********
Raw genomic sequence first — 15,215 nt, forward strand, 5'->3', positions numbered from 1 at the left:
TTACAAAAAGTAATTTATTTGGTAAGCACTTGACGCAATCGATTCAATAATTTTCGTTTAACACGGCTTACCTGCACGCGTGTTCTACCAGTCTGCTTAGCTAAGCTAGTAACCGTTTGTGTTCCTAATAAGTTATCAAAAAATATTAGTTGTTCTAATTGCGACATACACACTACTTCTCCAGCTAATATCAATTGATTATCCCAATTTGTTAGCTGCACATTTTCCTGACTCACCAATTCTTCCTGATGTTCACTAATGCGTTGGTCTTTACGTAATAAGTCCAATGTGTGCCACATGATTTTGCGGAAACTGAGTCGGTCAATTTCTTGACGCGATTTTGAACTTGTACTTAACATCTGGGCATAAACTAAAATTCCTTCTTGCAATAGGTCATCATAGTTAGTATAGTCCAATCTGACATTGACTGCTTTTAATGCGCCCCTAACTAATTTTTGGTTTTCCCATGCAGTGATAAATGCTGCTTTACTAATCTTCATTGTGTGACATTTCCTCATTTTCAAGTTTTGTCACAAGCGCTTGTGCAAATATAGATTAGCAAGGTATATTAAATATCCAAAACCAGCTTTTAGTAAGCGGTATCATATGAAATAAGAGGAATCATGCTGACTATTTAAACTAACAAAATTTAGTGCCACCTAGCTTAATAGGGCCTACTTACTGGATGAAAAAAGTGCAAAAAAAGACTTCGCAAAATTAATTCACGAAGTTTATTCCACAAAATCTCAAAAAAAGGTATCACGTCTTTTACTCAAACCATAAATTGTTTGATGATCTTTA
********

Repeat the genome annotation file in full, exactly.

Raw genomic sequence first — 15,215 nt, forward strand, 5'->3', positions numbered from 1 at the left:
TTACAAAAAGTAATTTATTTGGTAAGCACTTGACGCAATCGATTCAATAATTTTCGTTTAACACGGCTTACCTGCACGCGTGTTCTACCAGTCTGCTTAGCTAAGCTAGTAACCGTTTGTGTTCCTAATAAGTTATCAAAAAATATTAGTTGTTCTAATTGCGACATACACACTACTTCTCCAGCTAATATCAATTGATTATCCCAATTTGTTAGCTGCACATTTTCCTGACTCACCAATTCTTCCTGATGTTCACTAATGCGTTGGTCTTTACGTAATAAGTCCAATGTGTGCCACATGATTTTGCGGAAACTGAGTCGGTCAATTTCTTGACGCGATTTTGAACTTGTACTTAACATCTGGGCATAAACTAAAATTCCTTCTTGCAATAGGTCATCATAGTTAGTATAGTCCAATCTGACATTGACTGCTTTTAATGCGCCCCTAACTAATTTTTGGTTTTCCCATGCAGTGATAAATGCTGCTTTACTAATCTTCATTGTGTGACATTTCCTCATTTTCAAGTTTTGTCACAAGCGCTTGTGCAAATATAGATTAGCAAGGTATATTAAATATCCAAAACCAGCTTTTAGTAAGCGGTATCATATGAAATAAGAGGAATCATGCTGACTATTTAAACTAACAAAATTTAGTGCCACCTAGCTTAATAGGGCCTACTTACTGGATGAAAAAAGTGCAAAAAAAGACTTCGCAAAATTAATTCACGAAGTTTATTCCACAAAATCTCAAAAAAAGGTATCACGTCTTTTACTCAAACCATAAATTGTTTGATGATCTTTA